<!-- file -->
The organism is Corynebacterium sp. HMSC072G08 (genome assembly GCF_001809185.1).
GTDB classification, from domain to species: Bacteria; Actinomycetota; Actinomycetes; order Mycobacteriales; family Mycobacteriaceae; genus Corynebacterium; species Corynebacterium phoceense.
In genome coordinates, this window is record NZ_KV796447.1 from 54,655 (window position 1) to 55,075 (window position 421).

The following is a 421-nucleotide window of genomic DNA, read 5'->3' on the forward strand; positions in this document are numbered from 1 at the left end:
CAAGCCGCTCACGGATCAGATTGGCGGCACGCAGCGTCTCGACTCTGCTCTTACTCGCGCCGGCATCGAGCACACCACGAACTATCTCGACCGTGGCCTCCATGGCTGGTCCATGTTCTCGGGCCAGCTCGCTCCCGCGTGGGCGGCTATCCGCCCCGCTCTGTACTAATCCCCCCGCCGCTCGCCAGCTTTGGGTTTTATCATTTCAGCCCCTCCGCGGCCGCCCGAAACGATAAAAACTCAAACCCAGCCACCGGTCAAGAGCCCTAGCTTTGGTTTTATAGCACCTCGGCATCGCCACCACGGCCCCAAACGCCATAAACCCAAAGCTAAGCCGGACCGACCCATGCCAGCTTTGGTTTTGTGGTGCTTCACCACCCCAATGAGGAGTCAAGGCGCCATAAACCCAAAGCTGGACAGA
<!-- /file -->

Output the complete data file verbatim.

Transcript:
The organism is Corynebacterium sp. HMSC072G08 (genome assembly GCF_001809185.1).
GTDB classification, from domain to species: Bacteria; Actinomycetota; Actinomycetes; order Mycobacteriales; family Mycobacteriaceae; genus Corynebacterium; species Corynebacterium phoceense.
In genome coordinates, this window is record NZ_KV796447.1 from 54,655 (window position 1) to 55,075 (window position 421).

The following is a 421-nucleotide window of genomic DNA, read 5'->3' on the forward strand; positions in this document are numbered from 1 at the left end:
CAAGCCGCTCACGGATCAGATTGGCGGCACGCAGCGTCTCGACTCTGCTCTTACTCGCGCCGGCATCGAGCACACCACGAACTATCTCGACCGTGGCCTCCATGGCTGGTCCATGTTCTCGGGCCAGCTCGCTCCCGCGTGGGCGGCTATCCGCCCCGCTCTGTACTAATCCCCCCGCCGCTCGCCAGCTTTGGGTTTTATCATTTCAGCCCCTCCGCGGCCGCCCGAAACGATAAAAACTCAAACCCAGCCACCGGTCAAGAGCCCTAGCTTTGGTTTTATAGCACCTCGGCATCGCCACCACGGCCCCAAACGCCATAAACCCAAAGCTAAGCCGGACCGACCCATGCCAGCTTTGGTTTTGTGGTGCTTCACCACCCCAATGAGGAGTCAAGGCGCCATAAACCCAAAGCTGGACAGA